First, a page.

Pakistan's insistence on evidence comes on a day when the Dawn, a respected Pakistani daily, published a report that quotes the father of Mohammed Ajmal Kasab, the lone terrorist captured by Indian authorities after the Mumbai attacks, saying he could recognize the photograph of his son which was repeatedly flashed on TV screens and in newspaper reports.

"I was in denial for the first couple of days, saying to myself it could not have been my son," the newspaper quoted Amir Kasab as saying in his village in Faridkot. "Now I have accepted it."

Part of India's reluctance to share evidence is the past experience of dealing with Pakistani authorities in terror-related cases.

In 2002, India shared evidence of the complicity of Jaish-e-Mohammad (JuM) and Laskhar-e-Taiba (LeT) in the Dec 13, 2001 attack on Indian parliament. "Information was shared. But nothing happened," the sources pointed out.

The sources pointed out that India has shared some information and evidence on the Mumbai attacks with "the US and other friendly countries."

Friendly countries have come to the same conclusion independently and jointly with Indian authorities about the complicity of Pakistan-based elements in the Mumbai attacks, sources said.

Sources pointed out that it was clear evidence that explains the swiftness with which the UN Security Council banned Jamaat-ud-Dawa, a public front for the outlawed LeT suspected of masterminding the Mumbai carnage, and put four top LET leaders on the consolidated list that subject them to assets freeze and travel ban. There was complete unanimity in the Security Council on banning JuD and terrorism originating from the Pakistani authority.

"There is no doubt what needs to be done. It is for the elected government of Pakistan to act now and dismantle infrastructure of terrorism in that country," the sources stressed.

Speaking in parliament, External Affairs Minister Pranab Mukherjee Thursday asked Pakistan to dismantle the terrorist infrastructure that ensures no terror attacks are carried out against India from the Pakistani territory. Mukherjee also told parliament that he has given a list of 40 fugitives to Pakistan who are wanted in different terrorist and criminal activities in India, but Islamabad had done nothing about it.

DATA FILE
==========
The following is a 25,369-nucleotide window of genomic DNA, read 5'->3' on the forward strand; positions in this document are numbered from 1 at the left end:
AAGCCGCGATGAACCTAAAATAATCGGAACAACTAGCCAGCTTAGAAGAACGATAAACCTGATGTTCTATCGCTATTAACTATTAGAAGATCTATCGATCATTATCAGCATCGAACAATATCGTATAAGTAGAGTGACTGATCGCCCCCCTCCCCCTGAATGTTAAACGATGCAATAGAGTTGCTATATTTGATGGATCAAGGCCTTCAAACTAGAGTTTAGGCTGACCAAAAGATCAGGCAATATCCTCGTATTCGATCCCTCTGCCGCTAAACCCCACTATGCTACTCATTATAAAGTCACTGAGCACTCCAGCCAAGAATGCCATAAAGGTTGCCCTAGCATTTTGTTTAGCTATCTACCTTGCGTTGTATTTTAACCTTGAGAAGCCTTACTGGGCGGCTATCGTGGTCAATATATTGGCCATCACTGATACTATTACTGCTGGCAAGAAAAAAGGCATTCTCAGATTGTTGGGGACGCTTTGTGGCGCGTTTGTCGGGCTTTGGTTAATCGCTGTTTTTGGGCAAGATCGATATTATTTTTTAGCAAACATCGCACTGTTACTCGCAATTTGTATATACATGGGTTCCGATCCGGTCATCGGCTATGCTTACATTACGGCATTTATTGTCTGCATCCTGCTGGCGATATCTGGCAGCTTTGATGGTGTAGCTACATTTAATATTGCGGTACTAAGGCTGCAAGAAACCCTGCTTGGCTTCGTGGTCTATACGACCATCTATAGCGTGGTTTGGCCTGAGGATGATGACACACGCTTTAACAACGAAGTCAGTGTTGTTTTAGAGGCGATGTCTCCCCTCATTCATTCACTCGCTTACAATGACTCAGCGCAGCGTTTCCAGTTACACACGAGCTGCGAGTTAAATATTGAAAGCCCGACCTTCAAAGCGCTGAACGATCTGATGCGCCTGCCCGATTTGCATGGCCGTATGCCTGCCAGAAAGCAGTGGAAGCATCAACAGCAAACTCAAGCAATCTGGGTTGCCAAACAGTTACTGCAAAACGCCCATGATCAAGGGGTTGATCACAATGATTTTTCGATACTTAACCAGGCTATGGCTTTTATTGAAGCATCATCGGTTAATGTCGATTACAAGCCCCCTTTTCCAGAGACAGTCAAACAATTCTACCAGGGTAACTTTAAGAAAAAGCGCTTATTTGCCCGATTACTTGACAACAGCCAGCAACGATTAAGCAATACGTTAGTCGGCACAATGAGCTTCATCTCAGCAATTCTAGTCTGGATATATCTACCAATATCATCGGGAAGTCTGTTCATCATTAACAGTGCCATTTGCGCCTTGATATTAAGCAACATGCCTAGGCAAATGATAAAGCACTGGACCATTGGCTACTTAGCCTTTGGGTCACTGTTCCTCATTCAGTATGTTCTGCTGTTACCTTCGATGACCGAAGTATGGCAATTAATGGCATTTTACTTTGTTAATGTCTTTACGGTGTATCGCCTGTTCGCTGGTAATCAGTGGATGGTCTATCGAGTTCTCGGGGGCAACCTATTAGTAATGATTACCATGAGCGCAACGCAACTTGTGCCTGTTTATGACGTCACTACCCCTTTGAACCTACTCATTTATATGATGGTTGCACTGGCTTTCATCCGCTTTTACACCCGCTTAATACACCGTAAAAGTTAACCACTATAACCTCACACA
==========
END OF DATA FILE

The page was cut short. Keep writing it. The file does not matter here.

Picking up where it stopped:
Under intense pressure from the US, Pakistan Thursday clamped down on JuD which has been branded as a terrorist organization by the UN.

Indian authorities have released what they said were the names and Pakistani hometowns of the 10 terrorists who subjected India's business capital to a terror spree for over three days.

Pakistan Should Go An Extra Mile
to Combat Terrorism: Nawaz Sharif


New Delhi
If Ajmal Amir Kasab, the lone terrorist captured alive in Mumbai, was indeed from Pakistan then it was time for Pakistan to take "very serious action" and let India know, says former prime minister Nawaz Sharif.

"If a Pakistani name is being taken, a man who belongs to a place called Faridkot or any other place, I think we should take very very serious notice of that. Not just notice, we should take serious action and we should let India know that, here, the action is now being taken against such elements. And it should also be a source of satisfaction to the Indian government, that yes, Pakistan is taking action," Sharif said in response to media reports that Kasab was from Faridkot.

"Pakistan must take action in a very transparent manner," he said in an interview to Tehelka newsmagazine conducted at his farmhouse at Raiwind on the outskirts of Lahore.